Today's the day to be especially nice

Being nice isn't a weakness says a new book

Today is La Journée de la Gentillesse when it is suggested we make an effort to be pleasant to people in our daily life

ARE you in a good mood? Hopefully... because today is officially La Journée de la Gentillesse (Niceness Day) in France.

Psychologies magazine, which launched the day in 2009 as the French version of World Kindness Day, has suggestions for how you can be nicer in general or at work, school or on the internet and is asking people to post a message on their Facebook page saying “Proud to be nice”.

Its website also invites you to test your niceness levels or to post about the nicest thing that’s happened to you on the internet; and it invited a panel of journalists to vote for the “nicest politician” – won by a figure more used to brickbats than bouquets - President Hollande.

Suggestions for boosting niceness in daily life, sent in by firms, included organising picnics with colleagues, taking part in sporting challenges or doing something together for the community (in one firm they picked up litter on the local riverbanks).

Suggestions for schools include the teacher handing out drawings of a flower – the child puts their name in the centre and then it is passed round and each class member has to write on a petal one of the person’s good qualities. There are also educational cartoons that can be downloaded in a series called Max et Lilli veulent être gentils (Max and Lilli want to be nice).

Business consultant Franck Martin, whose new book Le Pouvoir des Gentils (The Power of Nice People), ties in with the day, insists being nice is the best way to get things done and does not mean “being taken for an idiot”.

He told Le Monde: “Real niceness is anything but weakness and fragility; it’s a momentum, a force, which allows the people you interact with to open up to you, as much as you open up to them.”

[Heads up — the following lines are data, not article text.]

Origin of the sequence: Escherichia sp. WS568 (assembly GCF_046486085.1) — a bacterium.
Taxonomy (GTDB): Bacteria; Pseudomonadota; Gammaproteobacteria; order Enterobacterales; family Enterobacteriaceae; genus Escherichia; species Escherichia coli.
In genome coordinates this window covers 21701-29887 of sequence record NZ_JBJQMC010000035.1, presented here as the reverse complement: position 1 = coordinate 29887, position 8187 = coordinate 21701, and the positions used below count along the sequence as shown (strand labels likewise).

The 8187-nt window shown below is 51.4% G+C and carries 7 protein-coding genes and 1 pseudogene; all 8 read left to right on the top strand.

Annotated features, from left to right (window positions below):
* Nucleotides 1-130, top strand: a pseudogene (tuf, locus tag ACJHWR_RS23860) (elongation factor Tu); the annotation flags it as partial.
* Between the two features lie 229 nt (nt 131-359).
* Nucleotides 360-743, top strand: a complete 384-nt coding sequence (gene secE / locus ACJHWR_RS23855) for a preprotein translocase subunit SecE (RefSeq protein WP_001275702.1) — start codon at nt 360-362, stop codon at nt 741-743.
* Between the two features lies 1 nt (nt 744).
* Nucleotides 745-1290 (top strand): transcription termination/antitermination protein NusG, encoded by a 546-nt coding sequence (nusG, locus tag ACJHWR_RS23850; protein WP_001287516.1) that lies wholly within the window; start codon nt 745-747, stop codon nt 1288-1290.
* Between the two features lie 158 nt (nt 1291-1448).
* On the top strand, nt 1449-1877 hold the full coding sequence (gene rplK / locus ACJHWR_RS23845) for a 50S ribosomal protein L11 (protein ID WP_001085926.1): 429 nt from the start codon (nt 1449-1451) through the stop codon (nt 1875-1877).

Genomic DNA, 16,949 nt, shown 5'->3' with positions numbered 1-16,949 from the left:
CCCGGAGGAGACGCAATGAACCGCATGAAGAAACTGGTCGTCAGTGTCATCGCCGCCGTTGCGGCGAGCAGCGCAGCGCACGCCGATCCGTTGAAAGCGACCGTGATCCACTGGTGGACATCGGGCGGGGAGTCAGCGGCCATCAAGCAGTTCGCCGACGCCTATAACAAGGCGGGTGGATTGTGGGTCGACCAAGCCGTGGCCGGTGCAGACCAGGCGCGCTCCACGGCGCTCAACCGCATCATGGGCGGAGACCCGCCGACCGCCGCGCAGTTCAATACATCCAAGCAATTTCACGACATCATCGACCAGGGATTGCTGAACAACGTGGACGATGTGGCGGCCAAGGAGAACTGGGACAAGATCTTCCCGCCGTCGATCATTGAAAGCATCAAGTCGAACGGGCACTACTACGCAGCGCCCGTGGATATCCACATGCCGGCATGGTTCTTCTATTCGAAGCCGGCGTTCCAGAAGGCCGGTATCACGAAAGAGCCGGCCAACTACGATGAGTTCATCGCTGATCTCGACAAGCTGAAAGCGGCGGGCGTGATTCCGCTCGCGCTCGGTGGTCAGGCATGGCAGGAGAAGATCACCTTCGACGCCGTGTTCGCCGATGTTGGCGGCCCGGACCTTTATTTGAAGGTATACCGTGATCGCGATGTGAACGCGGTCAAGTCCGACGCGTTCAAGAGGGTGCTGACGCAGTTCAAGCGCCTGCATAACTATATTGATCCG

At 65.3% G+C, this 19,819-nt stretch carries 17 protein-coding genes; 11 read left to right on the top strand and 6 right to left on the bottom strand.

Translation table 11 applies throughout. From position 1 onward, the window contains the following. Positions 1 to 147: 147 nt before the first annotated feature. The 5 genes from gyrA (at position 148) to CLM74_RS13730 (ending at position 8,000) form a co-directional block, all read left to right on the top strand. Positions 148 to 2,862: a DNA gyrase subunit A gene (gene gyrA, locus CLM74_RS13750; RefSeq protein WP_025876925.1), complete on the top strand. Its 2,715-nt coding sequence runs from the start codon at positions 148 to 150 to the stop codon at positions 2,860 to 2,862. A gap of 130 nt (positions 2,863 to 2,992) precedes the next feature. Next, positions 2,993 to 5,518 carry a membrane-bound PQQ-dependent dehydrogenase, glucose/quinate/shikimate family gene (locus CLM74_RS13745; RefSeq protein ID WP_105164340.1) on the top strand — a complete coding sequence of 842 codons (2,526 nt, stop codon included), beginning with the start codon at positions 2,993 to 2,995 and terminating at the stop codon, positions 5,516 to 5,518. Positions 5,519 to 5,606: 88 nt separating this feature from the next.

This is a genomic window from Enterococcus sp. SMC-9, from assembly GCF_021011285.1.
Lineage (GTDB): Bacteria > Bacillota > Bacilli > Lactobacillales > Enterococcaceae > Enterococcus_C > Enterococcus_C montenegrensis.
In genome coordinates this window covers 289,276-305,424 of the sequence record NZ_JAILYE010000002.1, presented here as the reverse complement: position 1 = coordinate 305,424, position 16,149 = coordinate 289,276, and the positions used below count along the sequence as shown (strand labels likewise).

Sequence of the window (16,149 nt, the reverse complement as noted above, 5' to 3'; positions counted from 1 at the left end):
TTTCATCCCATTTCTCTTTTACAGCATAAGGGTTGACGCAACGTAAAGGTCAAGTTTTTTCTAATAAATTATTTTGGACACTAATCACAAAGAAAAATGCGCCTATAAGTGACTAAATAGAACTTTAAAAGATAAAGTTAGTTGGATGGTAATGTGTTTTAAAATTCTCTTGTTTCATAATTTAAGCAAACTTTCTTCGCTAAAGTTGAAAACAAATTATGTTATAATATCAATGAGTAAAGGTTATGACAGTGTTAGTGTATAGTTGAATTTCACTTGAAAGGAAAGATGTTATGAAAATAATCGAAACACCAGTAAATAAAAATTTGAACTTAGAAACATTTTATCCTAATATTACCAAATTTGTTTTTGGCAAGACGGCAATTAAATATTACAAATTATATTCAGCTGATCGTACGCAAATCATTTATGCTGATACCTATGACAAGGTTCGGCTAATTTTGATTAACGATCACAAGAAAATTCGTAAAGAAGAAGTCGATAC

The French word gentil originally meant “of noble birth” and gained its current meaning due to the good manners and honourable behaviour supposedly associated with the aristocracy.

That is the meaning, for example, in Molière’s comedy Le Bourgeois Gentilhomme about a rich merchant who tries to act like a nobleman, but makes a fool of himself.

Online dictionary Trésor de la Langue Française Informatisé notes you can call all kinds of things gentil but that this is falling out of use among the young – such as “c’est gentil chez vous” (your home’s nice) or in literary quotes like un gentil clapot (a nice splashing sound, talking about paddling a canoe) or les voix gentilles des cloches (the nice voices of the bells).

It can also be used to talk about “a tidy sum” of money - une gentille somme (note the word is pronounced the same in the feminine).

It is used in talking about films too – les gentils et les méchants means the ‘goodies’ and ‘baddies’.

French phrases and famous quotations about being nice include:

La gentillesse est la noblesse de l’intelligence (actor Jacques Weber) – niceness is the nobility of intelligence

La gentillesse, c’est l’amour donné par petites bouffées - niceness is love given in little puffs

Le plus court chemin d’une personne à une autre, c’est un brin de gentillesse - the shortest path from one person to another is a little niceness

Je peux me défendre contre la méchanceté; je ne peux pas me défendre contre la gentillesse (actor and comedian Francis Blanche) – I can defend myself against nastiness; I can’t defend myself against niceness

World Kindness Day was started by kindness associations from several countries, in Tokyo in 1998.

Photo:Zitona Qatar

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